Monday, June 21, 2010

Quotes of the day

... you might say that for-profit education is a lot like subprime: At some point we’ll get to the rational solution. Just don’t count on it happening before the taxpayers are already staring at epic losses.--Mark Gimien

What underlie crises are bad investment decisions, and they are difficult to regulate away. Sharp and empowered regulators can do a lot to prevent intentionally bad decisions (e.g., fraud). But most investment errors are sincere. Humans are irrational, prone to bouts of foolish optimism. Regulators are humans, too. Worse, when regulators have wide discretion, market participants focus less on fundamentals than on trying to predict the regulators' actions.--aka 'HFM'

Liberals had hoped that Obama’s election marked the beginning of a long progressive era — a new New Deal, a greater Great Society. Instead, from the West Coast to Western Europe, the welfare state is in crisis everywhere they look. The future suddenly seems to belong to austerity and retrenchment — and even, perhaps, to conservatism. In this environment, the rage against Obama for not doing more, now, faster, becomes at least somewhat understandable. It’s not that he hasn’t done a great deal for liberals during his 18 months in office. It’s that liberalism itself may be running out of time.--Ross Douthat

So nightclubs routinely and frankly discriminate by gender and race. Country clubs have been sued for such discrimination; so why doesn’t anyone sue exclusive night clubs? It should be easy to document such discrimination – just video the front of the line and collect stats on features of folks accepted vs. rejected. Is it that we see such clubs as mainly about sex, where we are fine with discrimination and inequality, and not about business or careers, where we object much more?--Robin Hanson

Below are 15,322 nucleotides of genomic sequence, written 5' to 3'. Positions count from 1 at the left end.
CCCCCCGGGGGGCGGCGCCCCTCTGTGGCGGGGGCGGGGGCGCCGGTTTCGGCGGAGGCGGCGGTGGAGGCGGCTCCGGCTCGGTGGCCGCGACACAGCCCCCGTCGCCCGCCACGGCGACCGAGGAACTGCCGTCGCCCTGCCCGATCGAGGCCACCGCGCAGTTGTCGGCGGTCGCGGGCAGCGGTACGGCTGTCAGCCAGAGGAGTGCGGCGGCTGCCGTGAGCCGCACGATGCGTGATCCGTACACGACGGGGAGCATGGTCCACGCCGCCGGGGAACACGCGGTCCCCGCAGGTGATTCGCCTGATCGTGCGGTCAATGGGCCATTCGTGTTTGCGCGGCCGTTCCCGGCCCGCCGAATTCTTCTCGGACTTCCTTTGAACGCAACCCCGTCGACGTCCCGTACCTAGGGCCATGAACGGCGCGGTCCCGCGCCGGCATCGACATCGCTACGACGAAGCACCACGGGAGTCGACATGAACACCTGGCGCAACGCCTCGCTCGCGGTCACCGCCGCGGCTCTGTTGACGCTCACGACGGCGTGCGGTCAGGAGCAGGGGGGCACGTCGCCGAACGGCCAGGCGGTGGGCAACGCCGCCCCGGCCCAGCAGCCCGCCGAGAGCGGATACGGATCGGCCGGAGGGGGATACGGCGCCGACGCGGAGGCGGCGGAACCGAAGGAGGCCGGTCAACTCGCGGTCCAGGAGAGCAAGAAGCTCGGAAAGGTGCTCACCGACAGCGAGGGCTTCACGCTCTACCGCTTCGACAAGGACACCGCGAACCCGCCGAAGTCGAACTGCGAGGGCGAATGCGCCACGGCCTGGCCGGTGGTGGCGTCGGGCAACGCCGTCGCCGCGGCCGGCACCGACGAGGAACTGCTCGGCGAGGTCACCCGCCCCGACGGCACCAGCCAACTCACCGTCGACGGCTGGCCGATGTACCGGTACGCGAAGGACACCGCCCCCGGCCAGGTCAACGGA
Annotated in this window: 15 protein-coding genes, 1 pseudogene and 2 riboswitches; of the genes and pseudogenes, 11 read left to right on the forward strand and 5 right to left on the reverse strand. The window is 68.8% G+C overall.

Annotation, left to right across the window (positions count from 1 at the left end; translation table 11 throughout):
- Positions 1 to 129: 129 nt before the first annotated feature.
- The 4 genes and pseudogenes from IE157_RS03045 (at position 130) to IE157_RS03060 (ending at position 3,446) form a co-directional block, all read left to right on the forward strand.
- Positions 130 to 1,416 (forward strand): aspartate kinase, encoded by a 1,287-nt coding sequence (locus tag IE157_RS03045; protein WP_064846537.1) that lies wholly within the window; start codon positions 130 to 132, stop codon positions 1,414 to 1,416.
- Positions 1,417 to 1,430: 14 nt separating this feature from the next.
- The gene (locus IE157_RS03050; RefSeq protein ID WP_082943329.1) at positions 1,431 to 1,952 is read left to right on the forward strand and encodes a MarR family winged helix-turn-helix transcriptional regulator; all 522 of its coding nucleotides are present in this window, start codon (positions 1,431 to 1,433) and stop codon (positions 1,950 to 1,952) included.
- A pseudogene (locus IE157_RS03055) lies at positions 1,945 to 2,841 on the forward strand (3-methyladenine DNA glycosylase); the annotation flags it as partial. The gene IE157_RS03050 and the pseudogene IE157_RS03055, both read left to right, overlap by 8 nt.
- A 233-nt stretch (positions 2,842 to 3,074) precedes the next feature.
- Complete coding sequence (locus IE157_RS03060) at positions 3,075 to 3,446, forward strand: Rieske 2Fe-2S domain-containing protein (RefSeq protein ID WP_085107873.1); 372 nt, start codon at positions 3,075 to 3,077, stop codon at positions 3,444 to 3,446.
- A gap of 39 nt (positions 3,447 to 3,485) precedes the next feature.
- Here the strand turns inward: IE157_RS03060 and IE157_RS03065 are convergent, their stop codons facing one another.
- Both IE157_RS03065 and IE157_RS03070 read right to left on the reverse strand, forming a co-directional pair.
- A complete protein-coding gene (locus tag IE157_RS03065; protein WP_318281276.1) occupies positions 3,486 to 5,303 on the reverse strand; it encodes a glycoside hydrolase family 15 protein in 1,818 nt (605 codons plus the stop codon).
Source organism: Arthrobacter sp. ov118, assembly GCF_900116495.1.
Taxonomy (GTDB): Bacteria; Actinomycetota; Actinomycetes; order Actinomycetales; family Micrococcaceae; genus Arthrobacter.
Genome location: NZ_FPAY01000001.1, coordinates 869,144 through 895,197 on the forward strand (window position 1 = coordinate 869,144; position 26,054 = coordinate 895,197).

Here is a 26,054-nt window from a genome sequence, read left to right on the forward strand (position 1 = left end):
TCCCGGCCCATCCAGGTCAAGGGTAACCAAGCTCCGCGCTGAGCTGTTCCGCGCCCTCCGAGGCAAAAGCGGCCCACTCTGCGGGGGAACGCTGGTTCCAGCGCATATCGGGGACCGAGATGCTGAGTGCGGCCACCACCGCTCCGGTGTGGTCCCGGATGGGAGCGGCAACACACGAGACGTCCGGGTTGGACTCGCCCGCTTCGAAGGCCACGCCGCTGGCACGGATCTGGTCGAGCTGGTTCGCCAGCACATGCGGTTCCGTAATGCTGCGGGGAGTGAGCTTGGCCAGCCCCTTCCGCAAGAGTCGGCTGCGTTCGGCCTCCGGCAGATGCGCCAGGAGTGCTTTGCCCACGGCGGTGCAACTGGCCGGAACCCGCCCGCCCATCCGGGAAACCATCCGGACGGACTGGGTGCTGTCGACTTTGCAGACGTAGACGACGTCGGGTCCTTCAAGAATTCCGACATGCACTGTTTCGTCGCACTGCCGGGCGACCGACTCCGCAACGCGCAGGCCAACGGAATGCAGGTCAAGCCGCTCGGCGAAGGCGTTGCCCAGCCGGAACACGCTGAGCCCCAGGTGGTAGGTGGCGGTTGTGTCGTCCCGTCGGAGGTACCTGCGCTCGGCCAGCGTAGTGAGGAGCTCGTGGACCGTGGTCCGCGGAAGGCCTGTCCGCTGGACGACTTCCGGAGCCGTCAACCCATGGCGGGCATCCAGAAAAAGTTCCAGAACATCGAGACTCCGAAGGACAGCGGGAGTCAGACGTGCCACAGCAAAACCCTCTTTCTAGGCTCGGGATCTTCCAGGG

A typical 1,000-square-foot, two-bedroom, one-bath apartment in the capital now costs about $274,000. That's 22 times the average annual income of a Beijing resident. Unlike in the United States, where home buying traditionally takes place after marriage, owning a place in China has recently become a prerequisite for tying the knot. Experts said securing an apartment in this market signals that a man is successful, family-oriented and able to weather challenging financial circumstances. Put succinctly, homeownership has become the ultimate symbol of virility in today's China.--David Pierson

It turns out that the people in red who were cheering for North Korea in their soccer game against Brazil weren't North Koreans at all, but Chinese actors. According to Hunter Stuart in the Huffington Post, the North Korean government paid them to show up and cheer. It makes sense. If the North Korean government had let a few hundred North Koreans out of North Korea to go to South Africa, odds are that some of them would have defected from that Communist hellhole. Sure, the government could have threatened to kill or at least badly punish the families of the defectors, but they would still have had something else to worry about: that the North Koreans who were let out of their cage would see how other people live and would go back with those stories.--Bryan Caplan